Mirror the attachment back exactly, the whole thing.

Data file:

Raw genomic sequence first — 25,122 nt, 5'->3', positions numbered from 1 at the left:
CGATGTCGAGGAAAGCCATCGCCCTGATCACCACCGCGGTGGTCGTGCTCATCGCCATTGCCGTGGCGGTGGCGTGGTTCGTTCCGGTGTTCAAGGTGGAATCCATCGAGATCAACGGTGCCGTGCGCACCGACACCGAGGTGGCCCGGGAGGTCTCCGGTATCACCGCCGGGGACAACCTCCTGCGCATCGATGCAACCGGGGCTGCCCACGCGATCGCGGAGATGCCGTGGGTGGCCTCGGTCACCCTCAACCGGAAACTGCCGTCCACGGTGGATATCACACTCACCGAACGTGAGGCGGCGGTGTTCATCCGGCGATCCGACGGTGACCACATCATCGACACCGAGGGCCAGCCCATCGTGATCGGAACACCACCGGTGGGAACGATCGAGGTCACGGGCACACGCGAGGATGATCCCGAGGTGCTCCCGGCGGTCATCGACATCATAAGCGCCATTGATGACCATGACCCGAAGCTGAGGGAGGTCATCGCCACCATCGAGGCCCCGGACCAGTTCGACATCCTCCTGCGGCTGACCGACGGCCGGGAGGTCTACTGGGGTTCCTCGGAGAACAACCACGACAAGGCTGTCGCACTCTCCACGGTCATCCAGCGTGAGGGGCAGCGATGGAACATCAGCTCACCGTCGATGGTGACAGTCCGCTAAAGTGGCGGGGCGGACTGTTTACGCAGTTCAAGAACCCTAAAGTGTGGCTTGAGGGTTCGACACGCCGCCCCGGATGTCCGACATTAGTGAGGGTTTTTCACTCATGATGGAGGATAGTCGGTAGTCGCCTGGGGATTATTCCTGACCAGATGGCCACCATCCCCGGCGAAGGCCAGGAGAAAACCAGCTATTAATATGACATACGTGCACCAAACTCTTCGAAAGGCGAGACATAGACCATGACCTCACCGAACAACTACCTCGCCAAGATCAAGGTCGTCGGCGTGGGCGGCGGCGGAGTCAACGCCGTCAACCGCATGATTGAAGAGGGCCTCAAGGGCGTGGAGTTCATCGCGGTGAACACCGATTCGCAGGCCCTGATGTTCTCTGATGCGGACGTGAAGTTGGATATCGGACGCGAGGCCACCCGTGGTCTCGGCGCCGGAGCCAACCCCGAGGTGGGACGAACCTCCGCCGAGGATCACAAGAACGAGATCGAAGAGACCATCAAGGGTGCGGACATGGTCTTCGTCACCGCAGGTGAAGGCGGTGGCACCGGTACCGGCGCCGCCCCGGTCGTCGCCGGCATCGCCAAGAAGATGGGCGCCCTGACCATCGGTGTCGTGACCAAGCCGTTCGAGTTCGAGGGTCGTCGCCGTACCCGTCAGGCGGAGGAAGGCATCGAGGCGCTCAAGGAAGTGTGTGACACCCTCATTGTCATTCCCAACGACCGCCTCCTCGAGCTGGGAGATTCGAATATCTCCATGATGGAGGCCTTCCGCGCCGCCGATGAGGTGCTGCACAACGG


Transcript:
Raw genomic sequence first — 25,122 nt, 5'->3', positions numbered from 1 at the left:
CGATGTCGAGGAAAGCCATCGCCCTGATCACCACCGCGGTGGTCGTGCTCATCGCCATTGCCGTGGCGGTGGCGTGGTTCGTTCCGGTGTTCAAGGTGGAATCCATCGAGATCAACGGTGCCGTGCGCACCGACACCGAGGTGGCCCGGGAGGTCTCCGGTATCACCGCCGGGGACAACCTCCTGCGCATCGATGCAACCGGGGCTGCCCACGCGATCGCGGAGATGCCGTGGGTGGCCTCGGTCACCCTCAACCGGAAACTGCCGTCCACGGTGGATATCACACTCACCGAACGTGAGGCGGCGGTGTTCATCCGGCGATCCGACGGTGACCACATCATCGACACCGAGGGCCAGCCCATCGTGATCGGAACACCACCGGTGGGAACGATCGAGGTCACGGGCACACGCGAGGATGATCCCGAGGTGCTCCCGGCGGTCATCGACATCATAAGCGCCATTGATGACCATGACCCGAAGCTGAGGGAGGTCATCGCCACCATCGAGGCCCCGGACCAGTTCGACATCCTCCTGCGGCTGACCGACGGCCGGGAGGTCTACTGGGGTTCCTCGGAGAACAACCACGACAAGGCTGTCGCACTCTCCACGGTCATCCAGCGTGAGGGGCAGCGATGGAACATCAGCTCACCGTCGATGGTGACAGTCCGCTAAAGTGGCGGGGCGGACTGTTTACGCAGTTCAAGAACCCTAAAGTGTGGCTTGAGGGTTCGACACGCCGCCCCGGATGTCCGACATTAGTGAGGGTTTTTCACTCATGATGGAGGATAGTCGGTAGTCGCCTGGGGATTATTCCTGACCAGATGGCCACCATCCCCGGCGAAGGCCAGGAGAAAACCAGCTATTAATATGACATACGTGCACCAAACTCTTCGAAAGGCGAGACATAGACCATGACCTCACCGAACAACTACCTCGCCAAGATCAAGGTCGTCGGCGTGGGCGGCGGCGGAGTCAACGCCGTCAACCGCATGATTGAAGAGGGCCTCAAGGGCGTGGAGTTCATCGCGGTGAACACCGATTCGCAGGCCCTGATGTTCTCTGATGCGGACGTGAAGTTGGATATCGGACGCGAGGCCACCCGTGGTCTCGGCGCCGGAGCCAACCCCGAGGTGGGACGAACCTCCGCCGAGGATCACAAGAACGAGATCGAAGAGACCATCAAGGGTGCGGACATGGTCTTCGTCACCGCAGGTGAAGGCGGTGGCACCGGTACCGGCGCCGCCCCGGTCGTCGCCGGCATCGCCAAGAAGATGGGCGCCCTGACCATCGGTGTCGTGACCAAGCCGTTCGAGTTCGAGGGTCGTCGCCGTACCCGTCAGGCGGAGGAAGGCATCGAGGCGCTCAAGGAAGTGTGTGACACCCTCATTGTCATTCCCAACGACCGCCTCCTCGAGCTGGGAGATTCGAATATCTCCATGATGGAGGCCTTCCGCGCCGCCGATGAGGTGCTGCACAACGG